Two further polls in the wake of the weekend Newspoll, including voting intention numbers from Roy Morgan and its regularly conducted but irregularly published federal polling series. This shows Labor with a 50.5-49.5 lead on two-party preferred, unchanged from the last such poll a month ago, from primary votes of Coalition 41% (up one), Labor 34.5% (unchanged), Greens 12.5% (down half a point) and One Nation 2.5% (down one). The poll was conducted online and by telephone over the previous two weekends, from a sample of 2747.
The accompanying release takes a deep dive into gender breakdowns in light of recent events, as The Australian did yesterday with recent Newspoll data, which you can read about as an update at the bottom of this post. Whereas The Australian came up empty, Morgan tells us of a 4.3% differential in Coalition two-party preferred between April 2020 and early February (53.5% among men, 49.3% among women), but a 6.2% differential since late February (52.8% among men, 46.5% among women).
There is also the regular fortnightly Essential Research poll which includes the pollster’s monthly reading of leadership ratings. These have Scott Morrison down three on approval to 62% and up one on approval to 29%, Anthony Albanese up one to 41% and down one to 32%, and Morrison’s lead as preferred prime minister narrowing slightly from 52-24 to 52-26.
Concerning recent rape allegations, 37% agree with Scott Morrison’s contention that an inquiry into the Christian Porter matter would “say the rule of law and our police are not competent to deal with these issues”, with 33% disagreeing. Sixty-seven per cent felt it was “time women were believed when they say they have been assaulted”, but 62% also felt that “because the charge of rape is so serious, the burden of proof needs to be high” – a difficult circle to square. Fifty-five per cent felt there needed to be an independent investigation compared with 45% who favoured an alternative proposition that “the police has said they will not be pressing charges and that should be the end of the matter”.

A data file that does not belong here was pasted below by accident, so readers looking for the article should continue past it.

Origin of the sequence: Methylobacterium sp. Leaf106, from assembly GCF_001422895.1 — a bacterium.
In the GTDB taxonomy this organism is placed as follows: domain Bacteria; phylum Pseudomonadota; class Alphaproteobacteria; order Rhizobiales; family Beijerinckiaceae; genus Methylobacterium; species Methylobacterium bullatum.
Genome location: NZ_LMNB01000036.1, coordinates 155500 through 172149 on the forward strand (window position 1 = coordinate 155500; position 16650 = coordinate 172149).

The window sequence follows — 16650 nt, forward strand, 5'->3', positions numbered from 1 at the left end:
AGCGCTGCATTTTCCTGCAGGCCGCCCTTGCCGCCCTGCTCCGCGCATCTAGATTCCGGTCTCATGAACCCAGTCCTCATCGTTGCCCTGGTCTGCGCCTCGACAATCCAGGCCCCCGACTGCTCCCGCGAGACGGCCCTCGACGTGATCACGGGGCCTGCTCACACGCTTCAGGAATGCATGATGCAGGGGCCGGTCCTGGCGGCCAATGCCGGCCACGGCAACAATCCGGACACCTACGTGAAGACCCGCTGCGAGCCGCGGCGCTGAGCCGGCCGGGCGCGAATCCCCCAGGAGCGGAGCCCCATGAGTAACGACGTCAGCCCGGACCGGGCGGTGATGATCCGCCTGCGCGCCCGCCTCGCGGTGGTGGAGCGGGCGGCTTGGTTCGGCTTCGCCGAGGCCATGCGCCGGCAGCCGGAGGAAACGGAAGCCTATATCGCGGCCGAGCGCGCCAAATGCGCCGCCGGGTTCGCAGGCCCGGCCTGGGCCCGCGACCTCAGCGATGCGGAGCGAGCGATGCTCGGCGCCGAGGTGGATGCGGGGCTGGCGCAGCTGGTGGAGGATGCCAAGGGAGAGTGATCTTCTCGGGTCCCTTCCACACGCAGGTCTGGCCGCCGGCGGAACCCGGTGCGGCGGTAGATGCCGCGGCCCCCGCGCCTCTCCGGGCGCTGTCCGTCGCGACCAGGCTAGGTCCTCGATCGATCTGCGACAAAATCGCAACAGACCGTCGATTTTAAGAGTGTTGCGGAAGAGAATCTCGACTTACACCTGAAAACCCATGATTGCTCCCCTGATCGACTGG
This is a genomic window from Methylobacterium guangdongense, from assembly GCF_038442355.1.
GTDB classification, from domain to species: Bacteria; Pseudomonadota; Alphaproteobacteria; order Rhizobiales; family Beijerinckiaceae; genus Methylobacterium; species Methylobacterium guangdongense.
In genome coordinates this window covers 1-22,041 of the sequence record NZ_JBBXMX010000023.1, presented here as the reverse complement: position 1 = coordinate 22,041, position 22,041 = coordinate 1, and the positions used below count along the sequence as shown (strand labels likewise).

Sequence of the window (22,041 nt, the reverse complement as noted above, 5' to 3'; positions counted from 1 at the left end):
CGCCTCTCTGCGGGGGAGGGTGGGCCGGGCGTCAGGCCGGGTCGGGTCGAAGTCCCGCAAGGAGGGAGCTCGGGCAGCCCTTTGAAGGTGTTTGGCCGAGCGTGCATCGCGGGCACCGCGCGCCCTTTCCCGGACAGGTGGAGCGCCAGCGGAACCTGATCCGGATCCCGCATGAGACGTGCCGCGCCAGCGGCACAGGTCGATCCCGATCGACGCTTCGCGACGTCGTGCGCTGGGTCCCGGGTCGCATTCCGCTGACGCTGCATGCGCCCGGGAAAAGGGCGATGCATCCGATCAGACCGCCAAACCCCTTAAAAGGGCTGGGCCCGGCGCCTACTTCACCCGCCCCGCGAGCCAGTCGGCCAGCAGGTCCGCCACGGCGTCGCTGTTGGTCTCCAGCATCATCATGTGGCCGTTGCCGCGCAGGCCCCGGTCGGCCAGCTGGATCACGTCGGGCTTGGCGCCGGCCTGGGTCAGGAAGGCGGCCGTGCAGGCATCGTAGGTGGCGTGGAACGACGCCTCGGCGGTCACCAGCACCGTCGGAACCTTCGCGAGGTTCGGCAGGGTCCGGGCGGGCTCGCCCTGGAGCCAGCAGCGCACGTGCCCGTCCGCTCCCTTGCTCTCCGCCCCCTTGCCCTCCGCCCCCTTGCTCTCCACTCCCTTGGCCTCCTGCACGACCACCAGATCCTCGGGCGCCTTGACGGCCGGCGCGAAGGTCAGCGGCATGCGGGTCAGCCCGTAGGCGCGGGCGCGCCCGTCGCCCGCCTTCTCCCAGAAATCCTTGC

Regular questions on COVID-19 management find federal and state governments recovering ground that most had lost in the previous result a fortnight ago. The federal government’s good rating is up eight to 70% and its poor rating is down two to 12%. For the state governments, New South Wales’ good rating is up three to 75%, Victoria’s is up thirteen to 62%, Queensland is up two to 75%, Western Australia is up six to 91% and South Australia is up to 85%. For the small states especially, caution is required due to small sample sizes (though the WA result may be the highest yet recorded anywhere, which would be neat timing if so).
Also featured is an occasional suite of questions on trust in institutions, which finds 66% expressing a lot of or some trust in state and territory governments, up six points six August, and 72% doing so for border security agencies, up five. Other institutions record little change except the print media, which already rated poorly and is now down four points to 35%. The poll also found 38% support for an aged care levy with 30% opposed. The poll was conducted Wednesday to Monday from a sample of 1124.
Newspoll, Essential and Roy Morgan between them have amounted to a healthy infusion of data for the BludgerTrack poll aggregates, which you can see summarised on the sidebar and in much greater detail here. Labor is now credited with a 51.2-48.8 lead on two-party preferred, following a dead heat when the numbers were last updated three weeks ago.